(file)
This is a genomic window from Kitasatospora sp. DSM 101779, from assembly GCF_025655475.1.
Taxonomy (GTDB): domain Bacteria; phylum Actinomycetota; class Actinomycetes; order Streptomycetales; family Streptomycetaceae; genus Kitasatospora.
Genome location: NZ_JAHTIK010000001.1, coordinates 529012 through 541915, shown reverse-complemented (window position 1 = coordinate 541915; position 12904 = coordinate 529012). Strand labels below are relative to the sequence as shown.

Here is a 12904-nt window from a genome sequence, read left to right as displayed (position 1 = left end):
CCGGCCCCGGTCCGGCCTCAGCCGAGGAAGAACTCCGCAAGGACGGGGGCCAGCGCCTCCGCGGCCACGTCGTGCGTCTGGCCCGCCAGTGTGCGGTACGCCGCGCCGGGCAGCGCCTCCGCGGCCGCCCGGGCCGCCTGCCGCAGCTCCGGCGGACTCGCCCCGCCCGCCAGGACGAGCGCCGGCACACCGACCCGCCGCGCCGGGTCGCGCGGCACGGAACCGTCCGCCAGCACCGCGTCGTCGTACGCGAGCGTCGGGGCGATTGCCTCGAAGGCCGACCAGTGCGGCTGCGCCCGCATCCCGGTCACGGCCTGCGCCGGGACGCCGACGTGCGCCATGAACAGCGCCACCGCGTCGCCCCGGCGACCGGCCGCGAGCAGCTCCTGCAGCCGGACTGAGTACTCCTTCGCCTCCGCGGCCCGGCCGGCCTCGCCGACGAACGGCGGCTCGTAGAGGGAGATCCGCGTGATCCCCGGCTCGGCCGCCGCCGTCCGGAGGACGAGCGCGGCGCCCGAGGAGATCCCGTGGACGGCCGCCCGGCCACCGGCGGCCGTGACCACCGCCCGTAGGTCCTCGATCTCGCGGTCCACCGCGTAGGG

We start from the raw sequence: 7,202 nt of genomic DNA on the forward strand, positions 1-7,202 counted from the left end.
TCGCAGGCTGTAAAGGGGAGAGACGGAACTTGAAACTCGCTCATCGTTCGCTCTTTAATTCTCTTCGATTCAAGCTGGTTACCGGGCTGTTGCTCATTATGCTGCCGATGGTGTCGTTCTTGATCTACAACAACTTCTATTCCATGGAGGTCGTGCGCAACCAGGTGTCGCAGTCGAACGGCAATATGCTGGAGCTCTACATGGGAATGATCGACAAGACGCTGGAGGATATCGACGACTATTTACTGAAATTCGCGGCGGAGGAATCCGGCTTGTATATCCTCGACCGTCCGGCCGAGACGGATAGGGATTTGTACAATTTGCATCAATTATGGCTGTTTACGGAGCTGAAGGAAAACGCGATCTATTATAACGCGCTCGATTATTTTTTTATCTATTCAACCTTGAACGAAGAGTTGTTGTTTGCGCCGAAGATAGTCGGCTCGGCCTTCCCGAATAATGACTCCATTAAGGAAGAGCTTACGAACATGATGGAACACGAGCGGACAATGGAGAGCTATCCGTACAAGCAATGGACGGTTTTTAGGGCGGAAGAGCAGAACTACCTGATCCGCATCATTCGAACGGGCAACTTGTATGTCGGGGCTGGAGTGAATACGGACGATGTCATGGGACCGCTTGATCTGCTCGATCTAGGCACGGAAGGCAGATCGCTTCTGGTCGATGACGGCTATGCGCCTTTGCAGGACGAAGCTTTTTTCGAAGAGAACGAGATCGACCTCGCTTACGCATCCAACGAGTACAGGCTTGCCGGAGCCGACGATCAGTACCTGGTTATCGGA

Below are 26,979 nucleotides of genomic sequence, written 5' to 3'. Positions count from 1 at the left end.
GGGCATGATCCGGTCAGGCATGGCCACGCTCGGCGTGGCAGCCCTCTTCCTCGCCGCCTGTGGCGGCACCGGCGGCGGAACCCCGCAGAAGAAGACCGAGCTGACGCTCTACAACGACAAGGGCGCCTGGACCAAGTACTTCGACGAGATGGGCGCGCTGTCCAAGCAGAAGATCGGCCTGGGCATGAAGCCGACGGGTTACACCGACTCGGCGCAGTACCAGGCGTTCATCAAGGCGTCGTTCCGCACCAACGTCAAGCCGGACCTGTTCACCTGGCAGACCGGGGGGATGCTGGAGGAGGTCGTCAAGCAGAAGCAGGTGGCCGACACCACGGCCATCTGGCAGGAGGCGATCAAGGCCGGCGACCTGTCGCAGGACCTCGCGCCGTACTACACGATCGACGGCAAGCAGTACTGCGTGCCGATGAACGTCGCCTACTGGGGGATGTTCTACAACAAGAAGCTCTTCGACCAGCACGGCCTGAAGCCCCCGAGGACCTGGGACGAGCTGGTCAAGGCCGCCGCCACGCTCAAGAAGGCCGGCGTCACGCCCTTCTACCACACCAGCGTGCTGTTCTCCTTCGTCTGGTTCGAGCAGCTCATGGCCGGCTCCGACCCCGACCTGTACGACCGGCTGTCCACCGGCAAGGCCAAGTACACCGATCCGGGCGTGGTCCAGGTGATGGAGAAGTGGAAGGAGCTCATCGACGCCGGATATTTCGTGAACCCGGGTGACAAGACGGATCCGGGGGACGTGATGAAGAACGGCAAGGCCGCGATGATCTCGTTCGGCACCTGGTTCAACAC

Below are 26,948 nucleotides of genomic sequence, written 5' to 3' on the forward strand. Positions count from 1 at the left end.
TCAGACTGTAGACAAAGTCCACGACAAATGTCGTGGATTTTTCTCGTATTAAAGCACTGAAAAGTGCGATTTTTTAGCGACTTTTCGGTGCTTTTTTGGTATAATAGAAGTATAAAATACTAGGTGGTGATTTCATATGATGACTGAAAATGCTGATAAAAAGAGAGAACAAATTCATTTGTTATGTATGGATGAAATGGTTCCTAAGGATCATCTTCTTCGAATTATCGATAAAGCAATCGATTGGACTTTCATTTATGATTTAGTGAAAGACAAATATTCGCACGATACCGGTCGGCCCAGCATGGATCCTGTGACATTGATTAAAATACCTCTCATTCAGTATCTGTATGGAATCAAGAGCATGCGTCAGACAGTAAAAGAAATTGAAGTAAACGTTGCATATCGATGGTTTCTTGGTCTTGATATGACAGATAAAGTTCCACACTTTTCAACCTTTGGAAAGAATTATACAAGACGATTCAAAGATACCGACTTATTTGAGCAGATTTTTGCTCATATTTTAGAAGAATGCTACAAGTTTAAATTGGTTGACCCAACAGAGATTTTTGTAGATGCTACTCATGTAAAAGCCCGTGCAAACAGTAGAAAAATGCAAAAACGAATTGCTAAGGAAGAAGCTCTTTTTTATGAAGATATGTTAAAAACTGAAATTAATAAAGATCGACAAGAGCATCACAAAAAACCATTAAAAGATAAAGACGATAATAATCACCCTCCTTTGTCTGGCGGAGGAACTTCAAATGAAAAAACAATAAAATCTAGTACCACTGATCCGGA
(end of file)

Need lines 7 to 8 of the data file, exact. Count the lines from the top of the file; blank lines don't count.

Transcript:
TCGCAGGCTGTAAAGGGGAGAGACGGAACTTGAAACTCGCTCATCGTTCGCTCTTTAATTCTCTTCGATTCAAGCTGGTTACCGGGCTGTTGCTCATTATGCTGCCGATGGTGTCGTTCTTGATCTACAACAACTTCTATTCCATGGAGGTCGTGCGCAACCAGGTGTCGCAGTCGAACGGCAATATGCTGGAGCTCTACATGGGAATGATCGACAAGACGCTGGAGGATATCGACGACTATTTACTGAAATTCGCGGCGGAGGAATCCGGCTTGTATATCCTCGACCGTCCGGCCGAGACGGATAGGGATTTGTACAATTTGCATCAATTATGGCTGTTTACGGAGCTGAAGGAAAACGCGATCTATTATAACGCGCTCGATTATTTTTTTATCTATTCAACCTTGAACGAAGAGTTGTTGTTTGCGCCGAAGATAGTCGGCTCGGCCTTCCCGAATAATGACTCCATTAAGGAAGAGCTTACGAACATGATGGAACACGAGCGGACAATGGAGAGCTATCCGTACAAGCAATGGACGGTTTTTAGGGCGGAAGAGCAGAACTACCTGATCCGCATCATTCGAACGGGCAACTTGTATGTCGGGGCTGGAGTGAATACGGACGATGTCATGGGACCGCTTGATCTGCTCGATCTAGGCACGGAAGGCAGATCGCTTCTGGTCGATGACGGCTATGCGCCTTTGCAGGACGAAGCTTTTTTCGAAGAGAACGAGATCGACCTCGCTTACGCATCCAACGAGTACAGGCTTGCCGGAGCCGACGATCAGTACCTGGTTATCGGA

Below are 26,979 nucleotides of genomic sequence, written 5' to 3'. Positions count from 1 at the left end.